George Combe (1788-1858) was the most prolific British phrenologist of the nineteenth century. Combe came from the large family (thirteen children surviving in 1807) of an Edinburgh brewer. In their crowded home which the Combes shared with servants at the base of Edinburgh castle (photograph), George never felt he received the attention he deserved as a child, though he derived his keenest pleasure from those brief moments when the eyes of the family turned on him while he amused them. His parents insisted on a rote religious education more out of a sense of propriety than of religious fervour. At school also Combe endured a harsh force-feeding educational regime, and occasionally the taws. Roger Cooter argued convincingly for the profound effects of Combe's upbringing for his stifled emotions, stolidness, sternness, and the importance of observing hierarchies, order and routine. Cooter also argued that phrenology filled a gap left by rejecting Calvinism although it is unclear that Combe was ever devout enough to experience a gap later.

Combe attended classes at Edinburgh university from 1802-4. Afterwards he was apprenticed as a clerk to Writers to the Signet (lawyers). George's other brothers became brewers, tanners, a sailor, and a baker. Only his younger brother Andrew followed George in a more ambitious career; Andrew became a physician. With increased social status and secure and promising employment, Combe began to think of the education and learning appropriate for a gentleman. He began to read current literature such as the Edinburgh Review and authors such as Adam Smith, Thomas Malthus, Thomas Reid, Dugald Stewart, William Cobbett, and to keep a diary.

The praise of others evoked Combe's highest enjoyment as he related in an autobiographical fragment referring to his 1804 private elocution classes to overcome his "vulgar" pronunciation:

These words [of vindication from the instructor] produced a thrill of pleasure through my whole frame, for I had so strong a desire for praise for praiseworthy qualities, and had so very rarely enjoyed the gratification of it, that this commendation...wakened me to a higher sense of my own capabilities; or rather gave sanction to emotions of ambition for a higher sphere of intellectual life, of which I was conscious, although I feared that they originated in

Phrenology would later provide Combe with the certainty of that capacity:

When yet a child I was animated by the strongest ambition to do some great and good service to my fellowmen, which should render me an object of their love and respect. I conjured up schemes in my imagination for the gratification of the desire until I wept in contemplating them....I owe to Phrenology, presented to me by mere accident, a field in which it has been possible for me to pursue this object...

In 1810 Combe joined a small weekly debating society, the Forum, where young men discussed issues of the day such as the death penalty or the comparative advantages and disadvantages of matrimony versus celibacy (matrimony was voted preferable), or "Whether novel-reading is favourable or prejudicial to morality?" Combe valued taking a stand on current issues at social gatherings and displaying knowledge of "general topics, or in writing". Combe became known as one who liked to do all the talking and to pronounce his opinions on all subjects. Later in life the famous American abolitionist Frederick Douglass observed after a social breakfast with Combe: "I was a listener. Mr. Combe did the most of the talking, and did it so well that nobody felt like interposing a word, except so far as to draw him on. ...His manner was remarkably quiet, and he spoke as not expecting opposition to his views. Phrenology explained everything to him, from the finite to the infinite."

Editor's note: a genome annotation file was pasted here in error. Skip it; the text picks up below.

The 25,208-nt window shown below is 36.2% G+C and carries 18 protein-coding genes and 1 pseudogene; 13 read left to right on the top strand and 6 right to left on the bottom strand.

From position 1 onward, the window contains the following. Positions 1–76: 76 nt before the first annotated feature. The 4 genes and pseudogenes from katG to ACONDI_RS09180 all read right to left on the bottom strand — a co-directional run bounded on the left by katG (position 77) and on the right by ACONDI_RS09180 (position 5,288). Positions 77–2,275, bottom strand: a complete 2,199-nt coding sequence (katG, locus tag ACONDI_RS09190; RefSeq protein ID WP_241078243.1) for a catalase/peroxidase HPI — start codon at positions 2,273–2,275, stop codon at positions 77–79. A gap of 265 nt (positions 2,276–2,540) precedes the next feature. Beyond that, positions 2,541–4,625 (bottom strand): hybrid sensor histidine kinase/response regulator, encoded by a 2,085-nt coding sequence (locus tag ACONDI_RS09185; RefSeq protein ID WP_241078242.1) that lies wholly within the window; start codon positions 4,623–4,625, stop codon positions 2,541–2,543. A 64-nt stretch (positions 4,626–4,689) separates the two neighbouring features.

Many who knew Combe remarked that once he set into opinions he was not easily shifted out of them and that he had little time for the opinions of others. Francis Jeffrey later guessed as much when he offered an explanation for Combe's devotion to phrenology: "Mr Combe's sense and energy having been led, by some extraordinary accident, first to conceive a partiality for [phrenology]—and then induced, with the natural ambition of a man of talent, to make it a point of honour to justify his partiality". These characteristics were important for Combe to defiantly, and unquestioningly, espouse phrenology until his death in 1858. The irascible botanist and phrenologist Hewett C. Watson (with whom Combe eventually had a falling out) "said truly that I [Combe] was a good teacher but a bad learner". Clearly Combe turned what others saw as close-minded obstinance into an emphasis on his qualities as a tireless propounder of natural truths. Combe's nephew Sir James Cox later recalled that Combe had a "strong desire for posthumous fame".

In short, Combe was something of an opinionated egoist and exceedingly keen on acquiring as much attention for himself as possible-so long as it was respectable. As an egotistical phrenologist he was in good company. The history of phrenology could be written as the biographies of egotistical men, beginning with Gall, Spurzheim (the two indeed may have parted over a clash of egos), Combe, H.C. Watson, Charles Caldwell, and John Elliotson, for whom Cooter remarked phrenology was an "egotistically satisfying means of affronting the conventional." It should not be taken as censure to appeal to these character traits for the leading phrenologists. Instead it seems these character traits are important parts of the explanation for their behaviour. Phrenology attracted such men because of its promise of superlative intellectual authority with minimal effort.